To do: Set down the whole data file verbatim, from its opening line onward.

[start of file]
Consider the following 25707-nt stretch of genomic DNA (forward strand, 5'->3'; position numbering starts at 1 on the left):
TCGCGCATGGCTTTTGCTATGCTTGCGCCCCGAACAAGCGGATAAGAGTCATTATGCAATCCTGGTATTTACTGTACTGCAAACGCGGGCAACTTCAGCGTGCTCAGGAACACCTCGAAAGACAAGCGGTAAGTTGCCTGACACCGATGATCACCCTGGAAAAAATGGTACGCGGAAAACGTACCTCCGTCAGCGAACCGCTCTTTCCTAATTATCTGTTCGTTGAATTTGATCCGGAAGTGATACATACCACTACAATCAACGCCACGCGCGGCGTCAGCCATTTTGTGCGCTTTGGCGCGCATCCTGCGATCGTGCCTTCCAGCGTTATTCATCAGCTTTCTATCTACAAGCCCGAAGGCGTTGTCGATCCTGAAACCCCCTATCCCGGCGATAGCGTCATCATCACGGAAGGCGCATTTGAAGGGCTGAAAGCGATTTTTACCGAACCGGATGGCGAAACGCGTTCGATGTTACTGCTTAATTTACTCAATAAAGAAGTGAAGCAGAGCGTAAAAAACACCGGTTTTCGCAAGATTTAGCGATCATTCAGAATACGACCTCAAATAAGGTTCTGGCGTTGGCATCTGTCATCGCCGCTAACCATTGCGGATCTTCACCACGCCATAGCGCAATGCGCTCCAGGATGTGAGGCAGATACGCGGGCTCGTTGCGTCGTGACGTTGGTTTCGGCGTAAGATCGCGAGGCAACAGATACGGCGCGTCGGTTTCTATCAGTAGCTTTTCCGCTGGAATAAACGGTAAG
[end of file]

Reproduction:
Consider the following 25707-nt stretch of genomic DNA (forward strand, 5'->3'; position numbering starts at 1 on the left):
TCGCGCATGGCTTTTGCTATGCTTGCGCCCCGAACAAGCGGATAAGAGTCATTATGCAATCCTGGTATTTACTGTACTGCAAACGCGGGCAACTTCAGCGTGCTCAGGAACACCTCGAAAGACAAGCGGTAAGTTGCCTGACACCGATGATCACCCTGGAAAAAATGGTACGCGGAAAACGTACCTCCGTCAGCGAACCGCTCTTTCCTAATTATCTGTTCGTTGAATTTGATCCGGAAGTGATACATACCACTACAATCAACGCCACGCGCGGCGTCAGCCATTTTGTGCGCTTTGGCGCGCATCCTGCGATCGTGCCTTCCAGCGTTATTCATCAGCTTTCTATCTACAAGCCCGAAGGCGTTGTCGATCCTGAAACCCCCTATCCCGGCGATAGCGTCATCATCACGGAAGGCGCATTTGAAGGGCTGAAAGCGATTTTTACCGAACCGGATGGCGAAACGCGTTCGATGTTACTGCTTAATTTACTCAATAAAGAAGTGAAGCAGAGCGTAAAAAACACCGGTTTTCGCAAGATTTAGCGATCATTCAGAATACGACCTCAAATAAGGTTCTGGCGTTGGCATCTGTCATCGCCGCTAACCATTGCGGATCTTCACCACGCCATAGCGCAATGCGCTCCAGGATGTGAGGCAGATACGCGGGCTCGTTGCGTCGTGACGTTGGTTTCGGCGTAAGATCGCGAGGCAACAGATACGGCGCGTCGGTTTCTATCAGTAGCTTTTCCGCTGGAATAAACGGTAAG